It’s tough! But it’s tough in the good way, and it includes tons of support and scaffolding to help students along the way. Because it’s designed to level up with your student — you can choose from a few different paths, including honors-level work — it should continue to be challenging even as your student becomes confident with the material covered. Some students have a hard time with critical thinking-based curricula because they don’t love the idea that there’s no “right answer,” so we’ve tried to include lots of ideas for asking and answering questions that may not fall into neat little boxes.
Isn’t it kind of expensive?
I am probably not the best person to ask, but no, I don’t think it’s expensive for what you actually get. This is a full curriculum (except for math), complete with hundreds of hours of lectures, carefully designed projects, exams, and other output options, and (if I do say so myself) reading notes that are thorough, thoughtful, and engaging. It is written and vetted by people with advanced academic credentials. I think it’s nice to look at. None of those things is cheap. Similar course packages seem to run between $100-300 for a single class, so I think $500 for five classes, three full unit studies, and a book club guide is a great deal. You could definitely put together your own package using strategies like this or this for much cheaper, but I think if you want a ready-to-go curriculum, this a fair price.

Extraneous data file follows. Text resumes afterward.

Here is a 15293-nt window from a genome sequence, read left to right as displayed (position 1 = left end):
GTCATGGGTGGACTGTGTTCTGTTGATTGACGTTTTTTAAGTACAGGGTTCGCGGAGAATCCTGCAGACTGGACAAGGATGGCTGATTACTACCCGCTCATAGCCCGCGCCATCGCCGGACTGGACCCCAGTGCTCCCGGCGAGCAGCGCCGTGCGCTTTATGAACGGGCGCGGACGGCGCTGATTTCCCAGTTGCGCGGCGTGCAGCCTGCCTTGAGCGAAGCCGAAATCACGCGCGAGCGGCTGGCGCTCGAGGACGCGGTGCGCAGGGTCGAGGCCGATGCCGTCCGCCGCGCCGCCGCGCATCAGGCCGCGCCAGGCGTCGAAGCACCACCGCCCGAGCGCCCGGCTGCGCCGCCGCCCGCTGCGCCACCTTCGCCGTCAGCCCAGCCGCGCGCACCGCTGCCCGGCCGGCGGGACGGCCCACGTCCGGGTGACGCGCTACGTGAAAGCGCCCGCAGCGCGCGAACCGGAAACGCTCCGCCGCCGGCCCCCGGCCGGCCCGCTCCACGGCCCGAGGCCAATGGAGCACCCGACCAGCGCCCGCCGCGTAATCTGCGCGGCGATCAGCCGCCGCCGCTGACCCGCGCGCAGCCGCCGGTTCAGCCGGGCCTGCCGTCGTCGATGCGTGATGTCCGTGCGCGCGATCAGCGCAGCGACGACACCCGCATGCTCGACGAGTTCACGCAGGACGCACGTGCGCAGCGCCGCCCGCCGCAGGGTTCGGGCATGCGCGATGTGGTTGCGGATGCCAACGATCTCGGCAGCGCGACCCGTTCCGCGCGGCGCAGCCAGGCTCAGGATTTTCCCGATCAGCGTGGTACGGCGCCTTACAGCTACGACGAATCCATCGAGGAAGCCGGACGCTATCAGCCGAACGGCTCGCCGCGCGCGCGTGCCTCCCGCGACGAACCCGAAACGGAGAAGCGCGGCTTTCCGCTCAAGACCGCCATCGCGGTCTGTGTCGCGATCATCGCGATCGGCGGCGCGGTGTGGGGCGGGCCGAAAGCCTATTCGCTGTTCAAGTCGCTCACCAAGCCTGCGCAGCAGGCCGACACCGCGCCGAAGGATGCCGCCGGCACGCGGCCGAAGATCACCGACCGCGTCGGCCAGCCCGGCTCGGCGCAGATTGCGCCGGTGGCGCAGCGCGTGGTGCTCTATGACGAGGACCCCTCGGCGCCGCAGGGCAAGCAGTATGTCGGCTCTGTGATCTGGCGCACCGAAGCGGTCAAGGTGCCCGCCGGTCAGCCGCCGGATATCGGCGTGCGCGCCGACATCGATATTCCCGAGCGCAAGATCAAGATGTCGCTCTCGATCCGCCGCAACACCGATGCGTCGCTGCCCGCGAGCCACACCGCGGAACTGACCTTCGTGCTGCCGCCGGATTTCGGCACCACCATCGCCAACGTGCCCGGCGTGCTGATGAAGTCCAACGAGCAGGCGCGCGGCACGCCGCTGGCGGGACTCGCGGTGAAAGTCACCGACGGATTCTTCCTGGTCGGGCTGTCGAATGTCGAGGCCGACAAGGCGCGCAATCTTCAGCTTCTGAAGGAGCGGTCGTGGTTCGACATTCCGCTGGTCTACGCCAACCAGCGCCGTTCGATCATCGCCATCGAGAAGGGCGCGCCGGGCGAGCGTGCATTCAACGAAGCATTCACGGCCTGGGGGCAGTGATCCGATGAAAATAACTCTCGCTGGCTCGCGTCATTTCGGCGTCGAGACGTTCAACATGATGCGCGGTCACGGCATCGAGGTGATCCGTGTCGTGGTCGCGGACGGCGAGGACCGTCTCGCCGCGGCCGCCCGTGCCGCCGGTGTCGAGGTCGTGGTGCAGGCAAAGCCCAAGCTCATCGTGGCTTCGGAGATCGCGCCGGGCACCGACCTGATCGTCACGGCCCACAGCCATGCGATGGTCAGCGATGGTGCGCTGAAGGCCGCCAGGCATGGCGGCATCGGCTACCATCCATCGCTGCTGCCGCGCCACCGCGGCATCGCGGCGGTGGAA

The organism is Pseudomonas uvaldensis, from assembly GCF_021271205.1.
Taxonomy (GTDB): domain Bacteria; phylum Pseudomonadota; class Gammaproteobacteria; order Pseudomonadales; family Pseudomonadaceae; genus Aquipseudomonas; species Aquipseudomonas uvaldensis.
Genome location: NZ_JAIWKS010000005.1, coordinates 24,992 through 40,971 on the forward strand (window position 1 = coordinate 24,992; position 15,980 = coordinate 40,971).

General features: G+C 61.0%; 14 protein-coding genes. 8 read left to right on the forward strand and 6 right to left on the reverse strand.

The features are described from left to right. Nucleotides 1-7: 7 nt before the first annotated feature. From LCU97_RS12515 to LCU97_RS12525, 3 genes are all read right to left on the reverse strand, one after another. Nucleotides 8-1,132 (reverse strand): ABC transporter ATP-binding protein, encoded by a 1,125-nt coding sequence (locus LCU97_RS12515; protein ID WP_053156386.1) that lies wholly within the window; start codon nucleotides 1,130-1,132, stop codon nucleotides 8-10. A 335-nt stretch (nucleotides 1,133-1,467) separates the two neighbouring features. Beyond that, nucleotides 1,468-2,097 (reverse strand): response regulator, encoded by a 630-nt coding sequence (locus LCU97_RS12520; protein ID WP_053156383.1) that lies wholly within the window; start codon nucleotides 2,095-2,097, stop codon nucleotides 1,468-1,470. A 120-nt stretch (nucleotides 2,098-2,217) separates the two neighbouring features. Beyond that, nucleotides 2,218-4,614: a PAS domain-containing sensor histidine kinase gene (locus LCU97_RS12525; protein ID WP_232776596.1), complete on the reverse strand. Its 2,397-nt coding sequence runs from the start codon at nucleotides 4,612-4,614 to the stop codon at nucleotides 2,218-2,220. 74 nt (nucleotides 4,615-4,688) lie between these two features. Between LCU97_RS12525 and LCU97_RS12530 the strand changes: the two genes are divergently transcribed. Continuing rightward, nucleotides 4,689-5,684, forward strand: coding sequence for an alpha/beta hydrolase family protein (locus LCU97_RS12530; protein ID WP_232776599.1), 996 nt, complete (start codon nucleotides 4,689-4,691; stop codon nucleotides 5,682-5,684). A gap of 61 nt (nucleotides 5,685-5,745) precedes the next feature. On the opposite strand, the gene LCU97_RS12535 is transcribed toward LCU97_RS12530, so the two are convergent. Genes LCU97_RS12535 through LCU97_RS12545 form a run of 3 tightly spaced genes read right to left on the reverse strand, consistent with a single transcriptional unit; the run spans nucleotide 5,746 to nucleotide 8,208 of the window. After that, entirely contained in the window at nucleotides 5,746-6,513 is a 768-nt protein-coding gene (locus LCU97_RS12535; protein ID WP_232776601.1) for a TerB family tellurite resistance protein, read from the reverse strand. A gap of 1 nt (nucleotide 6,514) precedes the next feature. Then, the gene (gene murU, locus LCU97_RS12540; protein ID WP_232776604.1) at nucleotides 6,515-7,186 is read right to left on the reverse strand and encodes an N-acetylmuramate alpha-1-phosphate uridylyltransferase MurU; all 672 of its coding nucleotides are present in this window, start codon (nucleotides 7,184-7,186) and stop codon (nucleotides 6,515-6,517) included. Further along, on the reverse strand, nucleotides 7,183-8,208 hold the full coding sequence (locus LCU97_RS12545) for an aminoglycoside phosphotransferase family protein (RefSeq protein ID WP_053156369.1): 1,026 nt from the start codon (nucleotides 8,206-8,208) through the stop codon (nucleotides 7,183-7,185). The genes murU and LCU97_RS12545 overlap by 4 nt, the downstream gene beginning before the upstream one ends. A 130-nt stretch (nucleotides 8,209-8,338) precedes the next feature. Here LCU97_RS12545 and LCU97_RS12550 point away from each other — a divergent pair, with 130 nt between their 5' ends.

What do the rest of the years look like?
We’re building this curriculum as we go, so some of the specifics (especially the supplements) might change as our weekly plans actually start to come together. But the broad outline for the next three years is set as follows and will remain the same, even if specific readings change: